Is a fee charged by city hall preventing the redevelopment of former industrial sites?

The owner of the former Kellogg factory says he's facing a $5-million bill that has him regretting his decision to redevelop the site.

The Junction Climbing Centre, which has helped revitalize east London - faced the same issue six years ago

Owner John Kudelka explains, “When we went for the building permit we were asked if we were aware of the development charges on the property. We weren't.”

City hall requires any conversion from industrial to commercial use to pay the full development charges. The Junction paid $100,000.

“It really does hold back businesses like us looking to repurpose industrial space,” Kudelka says.

Development charges are paid to city hall based on the type and size of new construction for growth expenses like new roads, libraries and fire halls.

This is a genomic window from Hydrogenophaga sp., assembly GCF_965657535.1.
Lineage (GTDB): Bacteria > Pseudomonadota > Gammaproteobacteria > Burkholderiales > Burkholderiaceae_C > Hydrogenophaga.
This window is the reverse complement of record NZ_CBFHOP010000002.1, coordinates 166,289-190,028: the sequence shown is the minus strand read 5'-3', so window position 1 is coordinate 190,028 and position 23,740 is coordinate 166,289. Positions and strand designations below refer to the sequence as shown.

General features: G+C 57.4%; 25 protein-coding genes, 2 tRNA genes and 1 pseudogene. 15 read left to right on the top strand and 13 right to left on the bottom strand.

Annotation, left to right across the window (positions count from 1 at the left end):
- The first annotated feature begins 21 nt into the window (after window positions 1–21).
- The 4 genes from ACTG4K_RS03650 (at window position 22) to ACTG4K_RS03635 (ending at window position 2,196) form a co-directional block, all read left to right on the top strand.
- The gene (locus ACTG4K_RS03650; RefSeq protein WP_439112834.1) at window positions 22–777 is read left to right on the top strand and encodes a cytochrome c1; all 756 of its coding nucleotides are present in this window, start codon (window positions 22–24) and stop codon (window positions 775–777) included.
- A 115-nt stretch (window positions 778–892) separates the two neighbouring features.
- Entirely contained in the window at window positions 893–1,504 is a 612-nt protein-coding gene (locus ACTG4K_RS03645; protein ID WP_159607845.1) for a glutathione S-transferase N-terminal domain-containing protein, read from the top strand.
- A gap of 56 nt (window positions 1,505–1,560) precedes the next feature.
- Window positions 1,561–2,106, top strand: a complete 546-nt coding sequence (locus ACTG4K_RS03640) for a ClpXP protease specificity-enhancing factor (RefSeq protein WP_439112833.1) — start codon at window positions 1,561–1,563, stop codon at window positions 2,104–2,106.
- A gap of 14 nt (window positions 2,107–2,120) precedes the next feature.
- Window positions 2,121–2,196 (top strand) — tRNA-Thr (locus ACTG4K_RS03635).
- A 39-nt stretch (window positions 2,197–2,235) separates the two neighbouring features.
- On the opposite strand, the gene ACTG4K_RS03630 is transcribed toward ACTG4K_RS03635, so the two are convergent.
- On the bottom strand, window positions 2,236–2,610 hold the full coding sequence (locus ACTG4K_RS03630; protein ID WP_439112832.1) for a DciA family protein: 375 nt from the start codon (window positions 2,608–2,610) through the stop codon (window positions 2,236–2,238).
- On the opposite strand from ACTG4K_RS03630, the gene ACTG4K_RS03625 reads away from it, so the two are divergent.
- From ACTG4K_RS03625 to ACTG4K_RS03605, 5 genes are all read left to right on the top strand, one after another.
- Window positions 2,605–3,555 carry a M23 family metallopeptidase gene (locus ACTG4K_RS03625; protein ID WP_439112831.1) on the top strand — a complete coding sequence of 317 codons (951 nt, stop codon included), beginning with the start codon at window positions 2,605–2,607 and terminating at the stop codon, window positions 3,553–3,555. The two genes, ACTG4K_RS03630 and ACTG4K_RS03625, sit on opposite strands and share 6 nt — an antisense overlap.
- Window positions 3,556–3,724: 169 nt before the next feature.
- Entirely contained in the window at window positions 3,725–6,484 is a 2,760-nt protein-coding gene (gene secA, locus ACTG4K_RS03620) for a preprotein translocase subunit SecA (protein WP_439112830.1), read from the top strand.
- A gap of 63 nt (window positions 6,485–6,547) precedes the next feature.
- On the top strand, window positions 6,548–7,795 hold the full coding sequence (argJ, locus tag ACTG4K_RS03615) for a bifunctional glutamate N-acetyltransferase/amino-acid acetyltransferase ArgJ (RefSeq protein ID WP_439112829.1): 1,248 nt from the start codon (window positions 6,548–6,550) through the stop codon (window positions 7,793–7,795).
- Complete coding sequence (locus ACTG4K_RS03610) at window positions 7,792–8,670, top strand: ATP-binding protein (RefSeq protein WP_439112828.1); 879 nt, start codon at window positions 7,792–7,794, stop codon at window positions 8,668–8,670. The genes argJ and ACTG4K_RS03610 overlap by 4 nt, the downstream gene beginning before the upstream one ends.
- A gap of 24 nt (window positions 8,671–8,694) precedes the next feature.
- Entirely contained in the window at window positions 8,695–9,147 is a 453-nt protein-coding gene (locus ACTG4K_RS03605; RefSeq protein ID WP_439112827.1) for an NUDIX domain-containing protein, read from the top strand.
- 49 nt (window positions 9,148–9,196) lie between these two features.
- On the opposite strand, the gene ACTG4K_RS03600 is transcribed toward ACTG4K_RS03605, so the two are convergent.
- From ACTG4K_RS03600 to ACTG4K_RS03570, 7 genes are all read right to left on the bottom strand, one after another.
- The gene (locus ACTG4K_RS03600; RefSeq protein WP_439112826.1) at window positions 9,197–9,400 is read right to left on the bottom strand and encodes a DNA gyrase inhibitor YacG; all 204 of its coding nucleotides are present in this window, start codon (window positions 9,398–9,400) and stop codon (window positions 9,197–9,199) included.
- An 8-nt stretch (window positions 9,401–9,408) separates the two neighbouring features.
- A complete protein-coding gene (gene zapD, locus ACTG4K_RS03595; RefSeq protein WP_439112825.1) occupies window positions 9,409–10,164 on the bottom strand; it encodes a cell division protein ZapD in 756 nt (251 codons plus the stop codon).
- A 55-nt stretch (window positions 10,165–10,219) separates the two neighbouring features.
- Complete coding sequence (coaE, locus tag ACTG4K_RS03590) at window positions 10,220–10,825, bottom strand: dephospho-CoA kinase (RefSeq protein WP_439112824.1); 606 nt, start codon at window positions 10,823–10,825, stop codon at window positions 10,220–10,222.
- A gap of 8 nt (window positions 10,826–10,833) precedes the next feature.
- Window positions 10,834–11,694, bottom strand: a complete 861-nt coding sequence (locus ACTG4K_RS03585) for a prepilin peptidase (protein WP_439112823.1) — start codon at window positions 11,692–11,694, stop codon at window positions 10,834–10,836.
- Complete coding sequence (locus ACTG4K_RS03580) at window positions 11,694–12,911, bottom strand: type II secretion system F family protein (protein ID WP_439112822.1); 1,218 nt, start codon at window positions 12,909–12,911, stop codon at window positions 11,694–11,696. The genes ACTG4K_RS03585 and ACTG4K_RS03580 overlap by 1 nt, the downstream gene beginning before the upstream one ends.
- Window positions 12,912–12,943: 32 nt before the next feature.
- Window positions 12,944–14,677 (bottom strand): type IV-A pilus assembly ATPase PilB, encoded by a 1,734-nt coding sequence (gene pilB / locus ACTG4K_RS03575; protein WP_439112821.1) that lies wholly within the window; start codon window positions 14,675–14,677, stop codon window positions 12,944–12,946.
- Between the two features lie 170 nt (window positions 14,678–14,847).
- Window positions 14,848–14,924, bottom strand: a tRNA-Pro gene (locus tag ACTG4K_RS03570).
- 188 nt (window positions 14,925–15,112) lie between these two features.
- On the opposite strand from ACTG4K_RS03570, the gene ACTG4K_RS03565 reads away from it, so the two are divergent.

But new industrial parks are usually near the highway, so finding new uses for former industrial properties in the heart of the city is a challenge.

The former Kellogg plant will host a trampoline park, brewery and hotel – after a $65-million redevelopment.

But a letter from the owner says had they known earlier about the $5-million fee, "We would have either not purchased it at all, or it would have been purchased strictly as a warehousing centre."

City staff is now recommending the charges no longer apply to commercial conversions of pre-existing buildings.

They've determined that in most cases these conversions do not create demand for new municipal services, and there are very few each year.

City council will discuss the proposed change next week.